The G 310 R is the most affordable way to enter the premium BMW Motorrad family of motorcycles. The 2022 edition of the bike has recently reached the Indian shores with a new set of colour options and a Rs 5,000 price hike. Mechanically, it’s the same as the 2021 model which we rode comprehensively a few months back. During our road test review, we liked certain things in the bike and disliked a few. Here’s a quick round-up of them all.
BMW G 310 R Review: Pros and Cons
The G 310 R is powered by a 313cc, single-cylinder, liquid-cooled engine that offer tremendous mid-range grunt, especially between 3,500-6,000rpm. This translates into great tractability and the rider doesn’t need to work the gearbox as much as, let’s say, its arch-rival the KTM 390 Duke. It keeps pulling at 30kmph even in fourth or fifth gear, making it quite relaxed to ride in traffic. At the same time, there’s no dearth of top-end and the G 310 R pulls vigorously post 6,000rpm.
The whole set of hardware, including the well-engineered steel trellis frame, nicely damped suspension setup, and sharp steering, bestow the G 310 R with impressive handling dynamics. And we have not only experienced this on our favorite twisty roads but also on the racetrack during our 2021 BikeWale Trackday. The motorcycle tips onto corners effortlessly and holding on to your desired line isn’t a task either.
Despite being a performance-oriented street naked, the G 310 R is pretty comfortable. And the highlight of the bike is its seat which boasts a scooped design that, along with the bulging fuel tank, gives you a sense of sitting ‘into' the bike. Further, it’s adequately cushy to keep you comfortable even after long hours in the saddle. Adding to the comfort is the position of the handlebar and footpegs which demand a certain level of commitment but not to the extent of causing any discomfort.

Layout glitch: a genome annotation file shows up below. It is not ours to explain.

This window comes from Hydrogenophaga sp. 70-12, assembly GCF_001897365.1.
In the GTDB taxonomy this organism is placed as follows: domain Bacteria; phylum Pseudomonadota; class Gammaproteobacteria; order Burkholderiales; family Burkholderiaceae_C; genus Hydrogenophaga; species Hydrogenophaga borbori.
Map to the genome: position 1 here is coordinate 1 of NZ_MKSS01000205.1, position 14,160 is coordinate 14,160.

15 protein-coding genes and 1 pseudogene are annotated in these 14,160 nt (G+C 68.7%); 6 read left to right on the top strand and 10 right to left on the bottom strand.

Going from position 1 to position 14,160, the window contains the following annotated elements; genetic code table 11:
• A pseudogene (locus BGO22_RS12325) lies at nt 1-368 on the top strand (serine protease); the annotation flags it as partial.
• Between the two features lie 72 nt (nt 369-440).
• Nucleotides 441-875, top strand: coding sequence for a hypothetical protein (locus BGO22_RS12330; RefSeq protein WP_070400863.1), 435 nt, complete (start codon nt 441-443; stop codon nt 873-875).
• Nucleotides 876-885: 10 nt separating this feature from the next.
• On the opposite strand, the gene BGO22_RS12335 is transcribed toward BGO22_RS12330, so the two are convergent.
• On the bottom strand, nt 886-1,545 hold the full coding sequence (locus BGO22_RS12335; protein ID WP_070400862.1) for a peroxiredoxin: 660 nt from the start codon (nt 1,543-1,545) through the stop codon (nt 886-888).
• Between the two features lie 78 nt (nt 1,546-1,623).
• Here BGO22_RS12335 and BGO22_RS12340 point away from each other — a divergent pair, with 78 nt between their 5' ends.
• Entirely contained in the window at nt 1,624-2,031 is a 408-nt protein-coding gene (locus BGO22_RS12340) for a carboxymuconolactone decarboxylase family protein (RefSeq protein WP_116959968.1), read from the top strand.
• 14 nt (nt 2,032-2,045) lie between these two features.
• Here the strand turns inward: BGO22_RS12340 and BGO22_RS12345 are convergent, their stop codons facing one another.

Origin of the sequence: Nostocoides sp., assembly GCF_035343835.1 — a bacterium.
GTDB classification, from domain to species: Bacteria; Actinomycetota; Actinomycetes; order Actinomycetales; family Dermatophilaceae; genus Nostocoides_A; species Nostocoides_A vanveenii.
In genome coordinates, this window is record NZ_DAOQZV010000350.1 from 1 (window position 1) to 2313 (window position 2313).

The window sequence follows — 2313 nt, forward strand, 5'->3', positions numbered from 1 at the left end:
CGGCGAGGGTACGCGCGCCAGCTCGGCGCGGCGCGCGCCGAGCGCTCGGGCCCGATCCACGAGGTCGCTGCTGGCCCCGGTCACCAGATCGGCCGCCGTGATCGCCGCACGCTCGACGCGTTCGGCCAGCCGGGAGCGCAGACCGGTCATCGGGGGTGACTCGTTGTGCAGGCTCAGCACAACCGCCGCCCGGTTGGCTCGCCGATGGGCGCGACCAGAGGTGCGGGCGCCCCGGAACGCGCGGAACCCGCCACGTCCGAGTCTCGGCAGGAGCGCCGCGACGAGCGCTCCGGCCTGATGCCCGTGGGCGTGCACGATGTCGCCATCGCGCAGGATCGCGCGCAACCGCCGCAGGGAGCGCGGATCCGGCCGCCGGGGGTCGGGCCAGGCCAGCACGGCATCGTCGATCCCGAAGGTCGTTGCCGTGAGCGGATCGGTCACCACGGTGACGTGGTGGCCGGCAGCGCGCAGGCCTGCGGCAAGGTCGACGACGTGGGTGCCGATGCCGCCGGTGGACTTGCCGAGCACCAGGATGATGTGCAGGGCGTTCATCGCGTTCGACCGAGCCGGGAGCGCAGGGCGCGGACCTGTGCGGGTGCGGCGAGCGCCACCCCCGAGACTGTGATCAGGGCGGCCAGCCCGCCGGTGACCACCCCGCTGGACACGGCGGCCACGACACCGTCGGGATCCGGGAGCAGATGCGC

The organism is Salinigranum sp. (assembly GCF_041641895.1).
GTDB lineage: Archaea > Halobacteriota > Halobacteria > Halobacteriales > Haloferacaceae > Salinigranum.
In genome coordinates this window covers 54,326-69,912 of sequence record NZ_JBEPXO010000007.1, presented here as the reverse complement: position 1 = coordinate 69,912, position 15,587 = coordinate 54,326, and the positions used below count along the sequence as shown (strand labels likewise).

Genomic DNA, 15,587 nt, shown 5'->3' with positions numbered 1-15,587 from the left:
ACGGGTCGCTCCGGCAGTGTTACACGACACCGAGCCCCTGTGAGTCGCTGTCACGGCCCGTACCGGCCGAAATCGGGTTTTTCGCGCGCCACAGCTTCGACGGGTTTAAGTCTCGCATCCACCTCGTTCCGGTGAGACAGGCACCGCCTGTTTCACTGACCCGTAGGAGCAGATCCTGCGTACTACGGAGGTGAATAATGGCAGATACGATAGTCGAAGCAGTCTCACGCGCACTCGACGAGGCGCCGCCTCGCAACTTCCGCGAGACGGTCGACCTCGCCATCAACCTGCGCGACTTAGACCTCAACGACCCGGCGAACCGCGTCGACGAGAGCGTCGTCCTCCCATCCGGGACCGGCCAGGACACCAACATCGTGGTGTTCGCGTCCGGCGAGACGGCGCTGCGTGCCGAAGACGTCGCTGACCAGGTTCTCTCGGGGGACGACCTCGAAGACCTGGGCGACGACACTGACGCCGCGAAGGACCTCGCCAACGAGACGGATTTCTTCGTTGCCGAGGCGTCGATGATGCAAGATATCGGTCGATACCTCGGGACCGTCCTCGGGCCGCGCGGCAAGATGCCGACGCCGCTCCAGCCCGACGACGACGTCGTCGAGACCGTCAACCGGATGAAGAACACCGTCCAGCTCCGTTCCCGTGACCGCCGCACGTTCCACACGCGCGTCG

By paying about Rs 3 lakh, the buyer gets to join the globally-renowned BMW family with the G310R. Well, the brand doesn't have as much service reach as KTM, for instance. However, the customers who have the service centre accessible get to enjoy an ultra-premium experience considering these bikes are serviced at the same place and by the same people who work on high-end bikes like the S 1000 RR.
While the engine of the bike is torquey and tractable, it's quite noisy even from lower revs which robs it of the pleasant riding experience to some extent. Also, the vibrations are substantial at higher revs which might cause a bit of fatigue over long distances.
Lack of features
For a bike that's priced close to Rs 3 lakh, the G 310 R is under-equipped when it comes to modern features. While you get a TFT in most bikes around this price point, the G 310 R makes do with a dated-looking LCD which isn't loaded with data and misses out on Bluetooth connectivity. Also, there are no brag-worthy goodies like a traction control system or a quick shifter.
Barring the aforementioned shortcomings, the BMW G 310 R is quite a desirable motorcycle. The potent engine, agile handling, sharp brakes, and acceptable comfort make it suitable for daily commutes, short weekend jaunts, as well as long hauls. Also, we have ridden it around a racetrack comprehensively where it proved to be fun and capable. Not to mention, the brand value it delivers with the 'BMW' badge is hard to match.
Photography by Kapil Angane